Exactly how do you play it, and how do you achieve that staccato sound?
HALL “Yellow Moon” is in the key of G, and I play it in open position using the first three frets. I get that staccato sound by muting as I play fingerstyle; that’s my thing. I play over the pickup with the first two fingers on my right hand—very hard. The muting comes from both hands—releasing notes while leaving my fretting fingers on the strings, and leaving the plucking finger on the string after striking forcefully. I really dig in on the fingerboard—you should see the wear and tear on it! I used a Peavey Dyna Bass 4-string with active pickups on the original “Yellow Moon” recording.
Did the two of you ever play bass with the Nevilles at the same time?
HALL No. Dumpstaphunk was the start of the dual bass thing.
Had you been aware of any other dual-bass bands of note?
HALL I saw Michael Henderson’s band with two bass players in the early ’80s, but I wasn’t influenced by it.
DANIELS Victor Wooten has done some special multi-bass stuff, but nothing long-term. When we did our first Dumpstaphunk rehearsal together, it was just stupid crazy because it was simply unheard of to have two bass players in a band. Now we’ve been doing it for a decade.
How has your dynamic deepened over time?
DANIELS We can practically read each other’s minds. It doesn’t matter if I’m holding down the bottom and he’s tickling the neck, or vice versa. We don’t know what parts we’re going to play, but we know how we think they should go. When we first work them out, it seems like we’ve been practicing them forever. They flow so naturally; it’s almost magical. Listening closely to each musician is key regardless of whether it’s an orchestra or a band, and that’s what we do well in Dumpstaphunk—vocally, too. We’ve learned each other’s ranges and how to blend.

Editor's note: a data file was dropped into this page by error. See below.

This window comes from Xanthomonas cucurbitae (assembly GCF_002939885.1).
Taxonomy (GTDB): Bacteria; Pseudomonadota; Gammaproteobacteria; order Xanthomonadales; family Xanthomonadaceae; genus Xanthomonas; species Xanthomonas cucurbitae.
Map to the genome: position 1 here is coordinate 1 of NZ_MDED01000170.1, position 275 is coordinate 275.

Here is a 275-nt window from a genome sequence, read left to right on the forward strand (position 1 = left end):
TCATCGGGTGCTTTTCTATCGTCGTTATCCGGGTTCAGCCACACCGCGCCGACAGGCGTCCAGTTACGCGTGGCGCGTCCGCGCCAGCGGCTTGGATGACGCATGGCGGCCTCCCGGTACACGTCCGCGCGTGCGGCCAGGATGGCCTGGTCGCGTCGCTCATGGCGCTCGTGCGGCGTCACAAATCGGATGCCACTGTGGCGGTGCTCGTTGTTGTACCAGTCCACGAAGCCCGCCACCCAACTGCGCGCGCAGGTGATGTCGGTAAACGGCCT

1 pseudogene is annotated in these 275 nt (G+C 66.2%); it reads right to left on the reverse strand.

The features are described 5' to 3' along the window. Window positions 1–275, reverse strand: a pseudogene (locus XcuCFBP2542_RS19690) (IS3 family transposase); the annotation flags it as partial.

How do you blend sonically on bass?
HALL It’s nice to slap and pop and have that sound sometimes, but I still like a full, round bass sound. I remember when the Music Man StingRay came out and everybody had to have one. I went into the store with two grand in my pocket. I tried playing a Music Man and an Alembic, but I didn’t like the way they felt. I walked out with a $300 Peavey T-40; Nick actually turned me onto it. These days he goes for more of a high-register sound that accentuates popping because that’s his thing. Generally speaking, he pops and I play the lines. And he uses more effects.
DANIELS When he plays the bottom, I usually use some kind of phasing effect, often my DOD Envelope Filter, which gives me more of an electronic tone. When I do that and start tickling high up on the neck, it gives the band a different sound.
How do you set the dials, and how do you play to the effect?